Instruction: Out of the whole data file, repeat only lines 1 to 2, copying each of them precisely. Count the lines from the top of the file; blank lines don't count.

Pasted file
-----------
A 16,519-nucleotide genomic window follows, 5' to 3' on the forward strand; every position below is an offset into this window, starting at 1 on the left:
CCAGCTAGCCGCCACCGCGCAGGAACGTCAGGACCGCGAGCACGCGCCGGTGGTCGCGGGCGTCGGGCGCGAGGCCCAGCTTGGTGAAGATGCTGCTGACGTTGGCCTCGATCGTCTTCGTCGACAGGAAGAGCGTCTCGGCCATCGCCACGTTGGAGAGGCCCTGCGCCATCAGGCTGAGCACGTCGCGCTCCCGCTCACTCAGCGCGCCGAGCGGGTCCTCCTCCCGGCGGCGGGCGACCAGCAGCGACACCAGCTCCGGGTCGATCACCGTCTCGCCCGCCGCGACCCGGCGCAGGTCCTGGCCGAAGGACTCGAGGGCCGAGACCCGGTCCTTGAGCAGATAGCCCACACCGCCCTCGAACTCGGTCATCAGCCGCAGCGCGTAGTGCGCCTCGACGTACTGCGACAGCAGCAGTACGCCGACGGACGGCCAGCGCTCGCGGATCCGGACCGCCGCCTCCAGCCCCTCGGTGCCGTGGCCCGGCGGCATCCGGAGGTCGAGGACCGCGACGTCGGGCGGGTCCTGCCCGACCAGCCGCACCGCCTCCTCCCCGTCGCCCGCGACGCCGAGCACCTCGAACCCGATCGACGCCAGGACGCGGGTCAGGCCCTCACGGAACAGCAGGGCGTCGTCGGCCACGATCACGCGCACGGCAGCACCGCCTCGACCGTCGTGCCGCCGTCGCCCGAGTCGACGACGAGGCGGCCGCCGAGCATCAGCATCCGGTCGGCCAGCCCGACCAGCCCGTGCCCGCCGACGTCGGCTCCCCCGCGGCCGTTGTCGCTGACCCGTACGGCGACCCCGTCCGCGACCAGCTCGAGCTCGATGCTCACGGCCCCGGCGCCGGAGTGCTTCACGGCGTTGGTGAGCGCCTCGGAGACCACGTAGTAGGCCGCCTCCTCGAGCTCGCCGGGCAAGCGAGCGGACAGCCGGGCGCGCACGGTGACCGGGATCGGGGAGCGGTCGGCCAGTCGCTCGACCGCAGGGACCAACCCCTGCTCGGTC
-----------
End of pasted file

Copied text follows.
A 16,519-nucleotide genomic window follows, 5' to 3' on the forward strand; every position below is an offset into this window, starting at 1 on the left:
CCAGCTAGCCGCCACCGCGCAGGAACGTCAGGACCGCGAGCACGCGCCGGTGGTCGCGGGCGTCGGGCGCGAGGCCCAGCTTGGTGAAGATGCTGCTGACGTTGGCCTCGATCGTCTTCGTCGACAGGAAGAGCGTCTCGGCCATCGCCACGTTGGAGAGGCCCTGCGCCATCAGGCTGAGCACGTCGCGCTCCCGCTCACTCAGCGCGCCGAGCGGGTCCTCCTCCCGGCGGCGGGCGACCAGCAGCGACACCAGCTCCGGGTCGATCACCGTCTCGCCCGCCGCGACCCGGCGCAGGTCCTGGCCGAAGGACTCGAGGGCCGAGACCCGGTCCTTGAGCAGATAGCCCACACCGCCCTCGAACTCGGTCATCAGCCGCAGCGCGTAGTGCGCCTCGACGTACTGCGACAGCAGCAGTACGCCGACGGACGGCCAGCGCTCGCGGATCCGGACCGCCGCCTCCAGCCCCTCGGTGCCGTGGCCCGGCGGCATCCGGAGGTCGAGGACCGCGACGTCGGGCGGGTCCTGCCCGACCAGCCGCACCGCCTCCTCCCCGTCGCCCGCGACGCCGAGCACCTCGAACCCGATCGACGCCAGGACGCGGGTCAGGCCCTCACGGAACAGCAGGGCGTCGTCGGCCACGATCACGCGCACGGCAGCACCGCCTCGACCGTCGTGCCGCCGTCGCCCGAGTCGACGACGAGGCGGCCGCCGAGCATCAGCATCCGGTCGGCCAGCCCGACCAGCCCGTGCCCGCCGACGTCGGCTCCCCCGCGGCCGTTGTCGCTGACCCGTACGGCGACCCCGTCCGCGACCAGCTCGAGCTCGATGCTCACGGCCCCGGCGCCGGAGTGCTTCACGGCGTTGGTGAGCGCCTCGGAGACCACGTAGTAGGCCGCCTCCTCGAGCTCGCCGGGCAAGCGAGCGGACAGCCGGGCGCGCACGGTGACCGGGATCGGGGAGCGGTCGGCCAGTCGCTCGACCGCAGGGACCAACCCCTGCTCGGTC